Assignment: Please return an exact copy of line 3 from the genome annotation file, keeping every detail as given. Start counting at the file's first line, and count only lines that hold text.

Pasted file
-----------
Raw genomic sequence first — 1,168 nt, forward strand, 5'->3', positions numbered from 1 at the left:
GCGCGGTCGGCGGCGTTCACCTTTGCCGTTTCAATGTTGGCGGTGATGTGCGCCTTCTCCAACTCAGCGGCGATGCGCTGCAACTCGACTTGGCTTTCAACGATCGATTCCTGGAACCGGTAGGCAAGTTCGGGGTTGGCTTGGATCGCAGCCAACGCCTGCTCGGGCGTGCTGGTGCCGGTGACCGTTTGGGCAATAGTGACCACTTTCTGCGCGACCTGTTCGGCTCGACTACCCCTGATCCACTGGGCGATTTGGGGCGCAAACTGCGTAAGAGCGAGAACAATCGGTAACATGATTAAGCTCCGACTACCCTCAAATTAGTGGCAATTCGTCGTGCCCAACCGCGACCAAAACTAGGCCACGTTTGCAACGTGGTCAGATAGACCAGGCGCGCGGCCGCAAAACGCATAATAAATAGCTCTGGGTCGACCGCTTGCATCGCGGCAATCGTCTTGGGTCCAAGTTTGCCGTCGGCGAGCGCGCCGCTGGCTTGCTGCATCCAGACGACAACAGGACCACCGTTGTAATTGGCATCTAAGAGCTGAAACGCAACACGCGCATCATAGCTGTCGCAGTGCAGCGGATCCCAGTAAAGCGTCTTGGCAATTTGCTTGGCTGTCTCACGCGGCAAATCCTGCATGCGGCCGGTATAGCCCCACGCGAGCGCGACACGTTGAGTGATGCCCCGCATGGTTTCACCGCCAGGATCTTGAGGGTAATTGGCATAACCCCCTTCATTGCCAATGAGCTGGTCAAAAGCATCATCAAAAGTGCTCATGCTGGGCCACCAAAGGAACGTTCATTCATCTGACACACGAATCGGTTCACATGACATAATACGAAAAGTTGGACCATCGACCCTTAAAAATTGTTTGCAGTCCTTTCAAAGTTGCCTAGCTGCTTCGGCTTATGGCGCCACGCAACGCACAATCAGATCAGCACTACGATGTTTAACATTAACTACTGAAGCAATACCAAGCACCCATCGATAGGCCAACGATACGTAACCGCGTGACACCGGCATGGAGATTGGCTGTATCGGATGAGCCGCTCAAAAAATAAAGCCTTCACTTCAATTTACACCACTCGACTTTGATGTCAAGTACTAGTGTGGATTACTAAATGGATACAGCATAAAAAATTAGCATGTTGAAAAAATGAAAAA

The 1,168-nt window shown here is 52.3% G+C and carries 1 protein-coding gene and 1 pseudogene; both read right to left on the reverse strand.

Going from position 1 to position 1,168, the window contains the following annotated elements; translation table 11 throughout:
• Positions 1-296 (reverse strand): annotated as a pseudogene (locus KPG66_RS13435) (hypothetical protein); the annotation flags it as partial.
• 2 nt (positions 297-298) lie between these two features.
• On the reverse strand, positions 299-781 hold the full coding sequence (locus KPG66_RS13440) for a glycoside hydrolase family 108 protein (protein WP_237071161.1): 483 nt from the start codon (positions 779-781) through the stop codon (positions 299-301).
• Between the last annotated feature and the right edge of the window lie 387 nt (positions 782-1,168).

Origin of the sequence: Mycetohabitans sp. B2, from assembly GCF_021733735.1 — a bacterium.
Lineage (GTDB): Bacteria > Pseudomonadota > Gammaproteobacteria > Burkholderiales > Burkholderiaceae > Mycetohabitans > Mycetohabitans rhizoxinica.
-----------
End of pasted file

The 1,168-nt window shown here is 52.3% G+C and carries 1 protein-coding gene and 1 pseudogene; both read right to left on the reverse strand.